Q. You were kind of addressing earlier where you guys were short a little bit last year. Obviously you guys made tremendous strides to go from where you were in '04 and '05 at RCR to maybe going to the middle of the pack to being Chase contenders, having cars that can win occasionally. But is the step you have to make from there to become a Hendrick, a championship-type team, is that an even greater step to go?
JEFF BURTON: It's every bit an equal step. In some ways it's a harder step. The hardest thing that we do in our sport is knowing when to do something different, and then of course what to do different. It's really easy when you're not having success to look around and say, golly, we need to do a lot different. When you are having some success, it's much harder to change things. I mean, that's just common sense.
So when you get to the point where you're having success and you're running well, how much do you change and what do you change? So it's the same problem that you have when you're not running well. When you're running 20th, what do we need to change and how much do we need to change it, but it's much more easy just to throw -- play pin-the-tail-on-the-donkey and hope you hit it. When you're running well, it's hard to play pin-the-tail-on-the-donkey because now if you miss it you go back to running bad again. So in many ways it's a harder step, but it's at the very least an equal step.

Q. You were talking about the Daytona 500 being a technical challenge for the crews and the drivers, but isn't that sport built on entertainment rather than Formula 1 type technology? I would say last year's Daytona 500 he couldn't get any better than that, so why change anything?
JEFF BURTON: Well, the great question is, let's don't forget what last year's Daytona 500 was all about. This is the interesting thing about our sport. The last 50 laps of the Daytona 500 was incredible. The 120 laps getting to that was, what? Nobody remembers. It was single file, not a lot going on. Nobody remembers that. They remember the great finish.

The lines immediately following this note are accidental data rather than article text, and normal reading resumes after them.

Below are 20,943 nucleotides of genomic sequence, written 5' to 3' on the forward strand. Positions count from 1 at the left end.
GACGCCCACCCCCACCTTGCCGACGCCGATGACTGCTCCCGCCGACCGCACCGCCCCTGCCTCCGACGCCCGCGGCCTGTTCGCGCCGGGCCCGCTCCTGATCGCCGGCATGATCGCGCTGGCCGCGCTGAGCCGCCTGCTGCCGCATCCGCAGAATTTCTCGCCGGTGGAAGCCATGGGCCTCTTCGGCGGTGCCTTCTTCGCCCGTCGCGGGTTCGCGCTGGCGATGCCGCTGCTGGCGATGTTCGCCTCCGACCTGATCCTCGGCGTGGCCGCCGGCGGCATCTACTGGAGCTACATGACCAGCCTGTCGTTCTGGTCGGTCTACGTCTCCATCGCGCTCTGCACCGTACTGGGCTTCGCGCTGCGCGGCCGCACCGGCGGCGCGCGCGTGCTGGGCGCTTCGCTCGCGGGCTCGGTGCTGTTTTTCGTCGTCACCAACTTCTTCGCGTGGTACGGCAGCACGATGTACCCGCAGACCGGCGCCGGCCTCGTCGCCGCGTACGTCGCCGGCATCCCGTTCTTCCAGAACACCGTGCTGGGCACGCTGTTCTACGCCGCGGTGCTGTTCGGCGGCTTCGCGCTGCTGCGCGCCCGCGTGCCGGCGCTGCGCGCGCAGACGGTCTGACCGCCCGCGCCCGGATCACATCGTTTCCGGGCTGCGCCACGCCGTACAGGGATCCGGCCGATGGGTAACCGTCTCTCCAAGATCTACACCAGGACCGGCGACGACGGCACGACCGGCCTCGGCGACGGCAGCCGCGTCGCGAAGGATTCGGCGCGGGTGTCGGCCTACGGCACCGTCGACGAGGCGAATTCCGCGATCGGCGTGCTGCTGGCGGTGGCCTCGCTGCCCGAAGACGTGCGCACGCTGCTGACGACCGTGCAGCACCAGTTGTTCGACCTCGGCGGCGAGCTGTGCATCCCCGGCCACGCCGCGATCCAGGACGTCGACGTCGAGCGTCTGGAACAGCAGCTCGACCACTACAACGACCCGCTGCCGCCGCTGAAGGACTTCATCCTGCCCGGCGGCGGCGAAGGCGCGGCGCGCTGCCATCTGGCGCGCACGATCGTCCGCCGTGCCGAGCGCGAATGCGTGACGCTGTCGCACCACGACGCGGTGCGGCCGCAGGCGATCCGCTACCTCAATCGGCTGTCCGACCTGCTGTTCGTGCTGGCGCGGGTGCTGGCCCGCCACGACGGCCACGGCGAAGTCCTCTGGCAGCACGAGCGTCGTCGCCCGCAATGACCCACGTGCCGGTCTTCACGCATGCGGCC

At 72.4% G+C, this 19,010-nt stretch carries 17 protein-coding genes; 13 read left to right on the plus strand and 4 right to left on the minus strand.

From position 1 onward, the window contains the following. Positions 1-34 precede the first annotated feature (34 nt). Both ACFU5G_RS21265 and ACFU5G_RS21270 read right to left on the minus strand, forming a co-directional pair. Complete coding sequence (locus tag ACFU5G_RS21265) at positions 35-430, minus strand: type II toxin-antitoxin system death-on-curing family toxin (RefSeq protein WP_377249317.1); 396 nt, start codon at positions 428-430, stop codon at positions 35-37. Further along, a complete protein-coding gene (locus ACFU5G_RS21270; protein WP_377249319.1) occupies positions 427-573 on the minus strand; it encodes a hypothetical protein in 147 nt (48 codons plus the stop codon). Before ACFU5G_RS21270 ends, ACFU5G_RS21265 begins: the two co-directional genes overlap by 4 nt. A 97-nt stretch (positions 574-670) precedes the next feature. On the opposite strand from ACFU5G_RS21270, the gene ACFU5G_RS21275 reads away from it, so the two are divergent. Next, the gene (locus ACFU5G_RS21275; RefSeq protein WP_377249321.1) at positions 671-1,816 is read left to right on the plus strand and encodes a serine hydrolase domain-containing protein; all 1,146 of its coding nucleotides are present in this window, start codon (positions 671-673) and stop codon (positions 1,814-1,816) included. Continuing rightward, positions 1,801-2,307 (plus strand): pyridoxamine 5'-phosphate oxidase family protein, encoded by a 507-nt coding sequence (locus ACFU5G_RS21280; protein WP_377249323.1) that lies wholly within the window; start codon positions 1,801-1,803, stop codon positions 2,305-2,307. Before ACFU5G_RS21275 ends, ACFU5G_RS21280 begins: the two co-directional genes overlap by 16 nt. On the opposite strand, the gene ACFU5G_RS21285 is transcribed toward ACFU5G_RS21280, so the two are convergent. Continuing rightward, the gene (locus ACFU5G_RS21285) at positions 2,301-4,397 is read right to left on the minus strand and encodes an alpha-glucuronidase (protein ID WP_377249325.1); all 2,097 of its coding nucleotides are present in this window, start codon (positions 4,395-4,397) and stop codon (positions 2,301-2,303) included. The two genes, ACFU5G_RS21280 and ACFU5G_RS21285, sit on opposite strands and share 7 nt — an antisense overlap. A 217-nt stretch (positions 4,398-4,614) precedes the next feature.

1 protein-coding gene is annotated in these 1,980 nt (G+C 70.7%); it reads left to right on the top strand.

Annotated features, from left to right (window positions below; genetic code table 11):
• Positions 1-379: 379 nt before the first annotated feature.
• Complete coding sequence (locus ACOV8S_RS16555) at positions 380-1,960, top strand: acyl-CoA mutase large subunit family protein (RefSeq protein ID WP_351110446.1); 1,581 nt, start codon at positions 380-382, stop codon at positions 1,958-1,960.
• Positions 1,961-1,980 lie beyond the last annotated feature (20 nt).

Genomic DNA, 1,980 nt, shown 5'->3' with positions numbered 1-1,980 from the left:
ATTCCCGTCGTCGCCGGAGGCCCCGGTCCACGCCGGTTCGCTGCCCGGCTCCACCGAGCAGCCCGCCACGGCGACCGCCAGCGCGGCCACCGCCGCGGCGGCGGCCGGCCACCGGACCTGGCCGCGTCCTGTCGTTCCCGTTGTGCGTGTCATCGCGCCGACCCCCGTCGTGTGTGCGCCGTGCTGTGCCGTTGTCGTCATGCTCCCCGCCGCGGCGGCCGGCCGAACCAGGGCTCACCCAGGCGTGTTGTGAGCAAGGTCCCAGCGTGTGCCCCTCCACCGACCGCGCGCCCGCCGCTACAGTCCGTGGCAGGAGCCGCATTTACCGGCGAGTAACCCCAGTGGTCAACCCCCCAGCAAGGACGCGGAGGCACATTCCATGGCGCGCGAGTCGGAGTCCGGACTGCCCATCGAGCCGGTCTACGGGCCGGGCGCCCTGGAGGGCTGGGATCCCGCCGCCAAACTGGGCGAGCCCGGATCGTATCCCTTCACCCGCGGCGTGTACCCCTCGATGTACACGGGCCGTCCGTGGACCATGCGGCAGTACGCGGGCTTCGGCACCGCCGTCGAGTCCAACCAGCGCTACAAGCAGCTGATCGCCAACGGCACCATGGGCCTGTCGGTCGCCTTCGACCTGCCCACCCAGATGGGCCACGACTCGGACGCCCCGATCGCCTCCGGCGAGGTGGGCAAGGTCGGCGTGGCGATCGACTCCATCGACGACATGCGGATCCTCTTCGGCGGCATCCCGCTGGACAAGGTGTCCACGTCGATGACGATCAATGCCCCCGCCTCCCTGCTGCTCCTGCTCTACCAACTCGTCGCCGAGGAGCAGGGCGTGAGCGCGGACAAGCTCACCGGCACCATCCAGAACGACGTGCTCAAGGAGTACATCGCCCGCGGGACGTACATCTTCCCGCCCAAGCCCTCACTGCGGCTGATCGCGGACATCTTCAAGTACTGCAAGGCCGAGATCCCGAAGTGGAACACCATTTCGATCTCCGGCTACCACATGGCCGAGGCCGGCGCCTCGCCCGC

We don't know what this car is going to do, and we don't know what kind of race we're going to get. We had a great race, a really exciting race last year because we had a flurry of cautions that kept bunching everybody back up. Go back and watch last year's race. And we had an enthusiastic finish because we kept having cautions. It was starting to get spread out, it would thin out, caution, bunch them all back up.
So that race had every bit the chance to be what some would call boring as it was exciting. The cautions fell the way they fell and made the race very exciting.
So this car has the opportunity to have every bit as exciting a race as that car, provided things happen the way it needs to happen. Not every race is going to be like we had last year at the Daytona 500, and not every race is going to be like Ricky Craven and Kurt Busch side by side at Darlington. Not every race is going to be that great. The Cowboys-Giants game was a whole lot better than the New England game, right? I mean, to me it was.
I think that we have -- we do everything we can as a sport to make every race as compelling and exciting as it can be, but the reality is not every race is going to be like that. This car doesn't preclude us from having the opportunity to have great races. I can assure you of that.

Q. With this car, I guess RCR is in a position to build as many as it needs, but the supposed benefit was that a smaller team could use the same car at all different types of tracks and everything. Do you see that potential? Did you see that last year? And just in terms of safety, if you could just kind of talk about what you liked about the car from a safety standpoint that you think will play out this year.
JEFF BURTON: Without a doubt. The first thing is the room in the car. I mean, it enables us to do more inside the car with seats, and the energy-absorbing materials in the car is a great thing. I don't think there's any doubt this is a safer race car.
It's kind of funny, six years ago we sat here and NASCAR was on the hot seat for not doing enough. The story was NASCAR was lagging behind in safety compared to other forms of sport. So then NASCAR went and made a tremendous commitment to building a car that was a tremendous amount safer, and they get blasted for that, too. In many ways NASCAR can't win.